On Monday, May 11, 2015 Judge Jack Alsop presided over Court and heard a 3 page docket of cases in Gilmer County.
• Three fugitives from justice waived to return to their states as follows:
1) Eugene Wheeler and
2) Steven Holmes, both waived to return to Pennsylvania
3) Carlton Joyner waived to return to Maryland
All 3 were represented by Brian Bailey of Buckhannon and authorities in their states have until 4 PM on Wednesday, May 20, 2015 to pick them up at Central Regional Jail or they will be released.
• Twelve juvenile cases were heard.
• Two names change cases were on the docket, one was granted and the other was reset for Thursday, July 09, 2015 at 10:00 AM and an amended petition must be filed and a guardian ad litem (Bryan Hinkle of Buckhannon) was appointed to represent the minors.
Two magistrate appeals were set for hearing:
• One will be heard as a bench trial on Monday, June 08, 2015 at 1:30 PM.
• The other will be reset upon receipt of the order.
The civil case of Lori Short vs. William Stalnaker will be heard as a bench trial on Thursday, June 18, 2015 at 9:00 AM.
Gilmer County Circuit Court Report - 04.29.15
On Wednesday, April 29, 2015 by Judge Jack Alsop was in Gilmer County Circuit Court.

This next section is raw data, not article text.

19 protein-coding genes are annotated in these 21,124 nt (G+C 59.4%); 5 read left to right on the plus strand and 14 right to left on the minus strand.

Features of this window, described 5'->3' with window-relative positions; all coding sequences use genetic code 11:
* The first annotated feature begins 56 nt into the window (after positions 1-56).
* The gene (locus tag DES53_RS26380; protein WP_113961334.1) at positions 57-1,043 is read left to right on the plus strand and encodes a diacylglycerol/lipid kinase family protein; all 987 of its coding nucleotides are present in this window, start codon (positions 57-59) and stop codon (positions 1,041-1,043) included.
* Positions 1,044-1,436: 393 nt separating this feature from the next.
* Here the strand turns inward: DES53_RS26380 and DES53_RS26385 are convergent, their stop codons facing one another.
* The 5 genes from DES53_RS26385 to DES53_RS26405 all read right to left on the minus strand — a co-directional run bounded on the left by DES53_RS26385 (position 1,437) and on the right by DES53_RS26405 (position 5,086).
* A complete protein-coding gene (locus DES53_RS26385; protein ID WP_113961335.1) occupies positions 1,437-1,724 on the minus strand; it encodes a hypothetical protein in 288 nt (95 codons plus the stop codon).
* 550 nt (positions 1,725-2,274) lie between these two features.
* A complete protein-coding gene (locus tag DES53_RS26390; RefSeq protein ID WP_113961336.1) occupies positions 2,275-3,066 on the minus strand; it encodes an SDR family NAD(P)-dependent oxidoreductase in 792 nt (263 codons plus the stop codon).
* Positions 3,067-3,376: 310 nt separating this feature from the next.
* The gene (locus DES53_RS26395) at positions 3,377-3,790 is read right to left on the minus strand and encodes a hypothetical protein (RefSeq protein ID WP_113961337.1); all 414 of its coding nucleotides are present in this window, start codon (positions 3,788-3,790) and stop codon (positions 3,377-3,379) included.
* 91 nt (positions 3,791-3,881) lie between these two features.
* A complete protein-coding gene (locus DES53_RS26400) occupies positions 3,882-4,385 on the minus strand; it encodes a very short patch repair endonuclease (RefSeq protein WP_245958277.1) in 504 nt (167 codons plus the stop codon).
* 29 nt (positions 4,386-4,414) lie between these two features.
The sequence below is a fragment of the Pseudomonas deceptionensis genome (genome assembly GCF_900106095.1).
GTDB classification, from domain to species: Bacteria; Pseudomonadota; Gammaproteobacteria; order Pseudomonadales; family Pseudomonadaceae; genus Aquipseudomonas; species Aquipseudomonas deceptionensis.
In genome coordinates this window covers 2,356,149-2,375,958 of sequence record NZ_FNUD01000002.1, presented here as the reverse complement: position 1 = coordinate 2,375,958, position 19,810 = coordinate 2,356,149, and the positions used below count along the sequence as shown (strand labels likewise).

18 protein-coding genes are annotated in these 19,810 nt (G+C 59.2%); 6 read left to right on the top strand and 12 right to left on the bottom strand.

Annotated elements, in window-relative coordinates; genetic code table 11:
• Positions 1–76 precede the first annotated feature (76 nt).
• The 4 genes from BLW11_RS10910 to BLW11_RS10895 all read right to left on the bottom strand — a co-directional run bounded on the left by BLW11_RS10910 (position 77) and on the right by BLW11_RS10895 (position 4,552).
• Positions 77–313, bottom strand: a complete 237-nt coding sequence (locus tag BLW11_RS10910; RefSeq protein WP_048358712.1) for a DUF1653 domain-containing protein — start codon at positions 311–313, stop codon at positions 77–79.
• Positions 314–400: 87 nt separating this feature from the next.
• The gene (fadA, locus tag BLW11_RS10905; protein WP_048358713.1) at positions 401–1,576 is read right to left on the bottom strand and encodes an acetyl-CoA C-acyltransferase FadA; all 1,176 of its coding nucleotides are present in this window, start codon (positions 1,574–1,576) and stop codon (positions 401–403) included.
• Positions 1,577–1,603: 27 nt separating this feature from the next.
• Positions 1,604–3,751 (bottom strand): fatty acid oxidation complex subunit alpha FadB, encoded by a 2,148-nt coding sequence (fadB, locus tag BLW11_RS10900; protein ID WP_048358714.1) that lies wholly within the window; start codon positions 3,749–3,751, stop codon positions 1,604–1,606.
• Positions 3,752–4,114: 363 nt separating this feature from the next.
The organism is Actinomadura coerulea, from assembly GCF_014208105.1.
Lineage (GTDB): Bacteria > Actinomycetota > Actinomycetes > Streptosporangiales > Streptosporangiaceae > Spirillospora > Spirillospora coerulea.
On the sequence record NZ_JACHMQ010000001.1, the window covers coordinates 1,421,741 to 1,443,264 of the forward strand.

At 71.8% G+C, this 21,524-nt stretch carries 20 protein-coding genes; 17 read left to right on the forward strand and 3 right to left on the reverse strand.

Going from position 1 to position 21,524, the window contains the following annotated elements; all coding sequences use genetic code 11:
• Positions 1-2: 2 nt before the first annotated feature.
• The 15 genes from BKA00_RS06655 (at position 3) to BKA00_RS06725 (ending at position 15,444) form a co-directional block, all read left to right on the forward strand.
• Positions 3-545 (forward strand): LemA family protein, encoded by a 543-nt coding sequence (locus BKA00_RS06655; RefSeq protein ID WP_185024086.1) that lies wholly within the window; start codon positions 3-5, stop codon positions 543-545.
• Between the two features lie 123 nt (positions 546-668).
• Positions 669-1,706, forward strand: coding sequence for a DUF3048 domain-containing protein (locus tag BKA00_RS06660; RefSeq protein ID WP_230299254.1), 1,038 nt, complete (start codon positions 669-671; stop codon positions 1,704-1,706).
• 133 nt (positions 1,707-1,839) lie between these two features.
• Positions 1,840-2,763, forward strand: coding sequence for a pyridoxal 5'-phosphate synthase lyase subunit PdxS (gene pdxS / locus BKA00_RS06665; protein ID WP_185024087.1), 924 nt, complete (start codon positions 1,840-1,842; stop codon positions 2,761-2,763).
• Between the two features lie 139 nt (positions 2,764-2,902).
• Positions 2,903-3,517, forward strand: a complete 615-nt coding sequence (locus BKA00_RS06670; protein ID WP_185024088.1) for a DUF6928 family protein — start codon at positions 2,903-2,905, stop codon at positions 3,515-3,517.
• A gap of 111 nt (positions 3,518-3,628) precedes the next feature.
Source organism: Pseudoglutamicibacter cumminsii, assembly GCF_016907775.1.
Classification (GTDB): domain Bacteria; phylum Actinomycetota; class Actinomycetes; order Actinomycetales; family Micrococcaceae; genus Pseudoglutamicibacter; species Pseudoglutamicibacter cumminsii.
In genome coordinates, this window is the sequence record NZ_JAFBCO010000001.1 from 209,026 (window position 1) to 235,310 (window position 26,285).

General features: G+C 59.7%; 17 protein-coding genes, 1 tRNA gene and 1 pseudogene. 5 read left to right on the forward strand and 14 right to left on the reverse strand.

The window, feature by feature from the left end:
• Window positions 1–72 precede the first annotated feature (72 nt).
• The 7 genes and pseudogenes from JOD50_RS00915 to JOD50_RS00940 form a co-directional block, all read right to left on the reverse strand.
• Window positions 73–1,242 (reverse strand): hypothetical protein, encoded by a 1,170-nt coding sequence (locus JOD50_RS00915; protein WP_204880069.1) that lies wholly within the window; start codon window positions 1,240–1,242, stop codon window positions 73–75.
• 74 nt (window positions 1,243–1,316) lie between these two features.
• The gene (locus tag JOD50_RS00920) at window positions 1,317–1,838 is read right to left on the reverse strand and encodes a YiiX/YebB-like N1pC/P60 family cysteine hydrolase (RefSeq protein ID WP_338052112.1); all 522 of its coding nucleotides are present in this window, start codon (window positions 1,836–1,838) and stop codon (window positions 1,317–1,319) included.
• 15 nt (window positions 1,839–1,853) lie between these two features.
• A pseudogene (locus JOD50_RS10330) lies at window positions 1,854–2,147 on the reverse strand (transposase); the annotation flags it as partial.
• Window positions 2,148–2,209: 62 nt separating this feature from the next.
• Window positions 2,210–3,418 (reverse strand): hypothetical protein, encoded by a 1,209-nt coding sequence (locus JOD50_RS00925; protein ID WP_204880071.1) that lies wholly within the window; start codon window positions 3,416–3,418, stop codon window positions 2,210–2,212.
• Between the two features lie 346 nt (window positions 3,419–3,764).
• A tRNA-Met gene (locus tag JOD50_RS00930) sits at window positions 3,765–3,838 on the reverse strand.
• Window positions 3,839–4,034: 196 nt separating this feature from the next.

• Six juvenile hearings were held.
Three sentencings and a probation revocation were heard and dealt with as follows:
• State of West Virginia vs. Tyler Sutphin
He was previously found guilty by a jury of 2 felonies and 3 misdemeanors had his sentencing deferred and was sent to Anthony Center for Youthful Offenders for not less than 6 months nor more than 2 years.
He was represented by Brian Bailey of Buckhannon.
• State of West Virginia vs. John Puffenbarger
He was represented by David Karickhoff of Sutton was sentenced to the penitentiary for not less than 5 nor more than 15 years for 2 counts of incest, making his total to serve of not less than 10 nor more than 30 years in the penitentiary.
• State of West Virginia vs. Christopher Puffenbarger
He was represented by Chris Moffatt of Charleston had his sentencing deferred and was sent to Anthony Center for Youthful Offenders for not less than 6 months nor more than 2 years for his 1 count plea to incest.
• State of West Virginia vs. Evan Tingler
He was before the Court for a preliminary hearing involving revocation of his probation.
He waived his preliminary, made admissions and asked to be sentenced immediately.
Judge Alsop revoked Tingler’s probation and sentenced him to 12 months in Central Regional Jail for petit larceny, 3 months in Central Regional Jail for entering without breaking of an automobile (a misdemeanor) and 1-10 years in the penitentiary for entering without breaking (a felony).
Previously Tingler had served enough time to kill his 2 Central Regional Jail sentences thus he only has to serve the 1-10 after he completes his Wood County sentence.
He was represented by Clinton Bischoff of Summersville.
• State of West Virginia vs. Laura Cottrill
She was before the Court for reduction of her bond.
Judge Alsop lowered her bond to $50,000.00 good and sufficient surety to be approved by the Clerk.
Gilmer County Circuit Court Report - 04.27.15
On Tuesday, April 21, 2015 Judge Jack Alsop appeared by video conference for a juvenile matter.
On Monday, April 27, 2015 Chief Judge Facemire presided over his regular monthly motion day.